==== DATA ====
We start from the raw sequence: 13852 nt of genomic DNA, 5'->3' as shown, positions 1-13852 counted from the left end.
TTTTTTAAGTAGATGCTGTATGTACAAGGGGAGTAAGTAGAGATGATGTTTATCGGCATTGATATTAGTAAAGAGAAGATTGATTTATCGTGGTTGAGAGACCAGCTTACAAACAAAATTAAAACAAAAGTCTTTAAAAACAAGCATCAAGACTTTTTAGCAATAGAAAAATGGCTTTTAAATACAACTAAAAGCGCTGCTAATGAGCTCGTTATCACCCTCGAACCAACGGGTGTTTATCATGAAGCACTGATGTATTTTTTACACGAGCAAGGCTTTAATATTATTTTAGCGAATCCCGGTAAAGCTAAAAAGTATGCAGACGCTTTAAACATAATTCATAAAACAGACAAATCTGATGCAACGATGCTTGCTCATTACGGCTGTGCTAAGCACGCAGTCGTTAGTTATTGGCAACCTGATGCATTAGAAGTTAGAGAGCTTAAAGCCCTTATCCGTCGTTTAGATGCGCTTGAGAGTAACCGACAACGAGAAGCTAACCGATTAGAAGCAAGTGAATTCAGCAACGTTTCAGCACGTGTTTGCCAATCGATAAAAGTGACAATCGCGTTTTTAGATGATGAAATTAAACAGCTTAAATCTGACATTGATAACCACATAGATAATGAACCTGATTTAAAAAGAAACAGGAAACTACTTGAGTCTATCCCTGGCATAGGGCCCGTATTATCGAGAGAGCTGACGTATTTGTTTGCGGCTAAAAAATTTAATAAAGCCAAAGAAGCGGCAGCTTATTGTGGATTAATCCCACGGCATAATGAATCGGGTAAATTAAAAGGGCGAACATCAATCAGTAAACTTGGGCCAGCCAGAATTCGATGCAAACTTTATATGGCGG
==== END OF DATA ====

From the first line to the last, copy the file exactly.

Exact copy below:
We start from the raw sequence: 13852 nt of genomic DNA, 5'->3' as shown, positions 1-13852 counted from the left end.
TTTTTTAAGTAGATGCTGTATGTACAAGGGGAGTAAGTAGAGATGATGTTTATCGGCATTGATATTAGTAAAGAGAAGATTGATTTATCGTGGTTGAGAGACCAGCTTACAAACAAAATTAAAACAAAAGTCTTTAAAAACAAGCATCAAGACTTTTTAGCAATAGAAAAATGGCTTTTAAATACAACTAAAAGCGCTGCTAATGAGCTCGTTATCACCCTCGAACCAACGGGTGTTTATCATGAAGCACTGATGTATTTTTTACACGAGCAAGGCTTTAATATTATTTTAGCGAATCCCGGTAAAGCTAAAAAGTATGCAGACGCTTTAAACATAATTCATAAAACAGACAAATCTGATGCAACGATGCTTGCTCATTACGGCTGTGCTAAGCACGCAGTCGTTAGTTATTGGCAACCTGATGCATTAGAAGTTAGAGAGCTTAAAGCCCTTATCCGTCGTTTAGATGCGCTTGAGAGTAACCGACAACGAGAAGCTAACCGATTAGAAGCAAGTGAATTCAGCAACGTTTCAGCACGTGTTTGCCAATCGATAAAAGTGACAATCGCGTTTTTAGATGATGAAATTAAACAGCTTAAATCTGACATTGATAACCACATAGATAATGAACCTGATTTAAAAAGAAACAGGAAACTACTTGAGTCTATCCCTGGCATAGGGCCCGTATTATCGAGAGAGCTGACGTATTTGTTTGCGGCTAAAAAATTTAATAAAGCCAAAGAAGCGGCAGCTTATTGTGGATTAATCCCACGGCATAATGAATCGGGTAAATTAAAAGGGCGAACATCAATCAGTAAACTTGGGCCAGCCAGAATTCGATGCAAACTTTATATGGCGG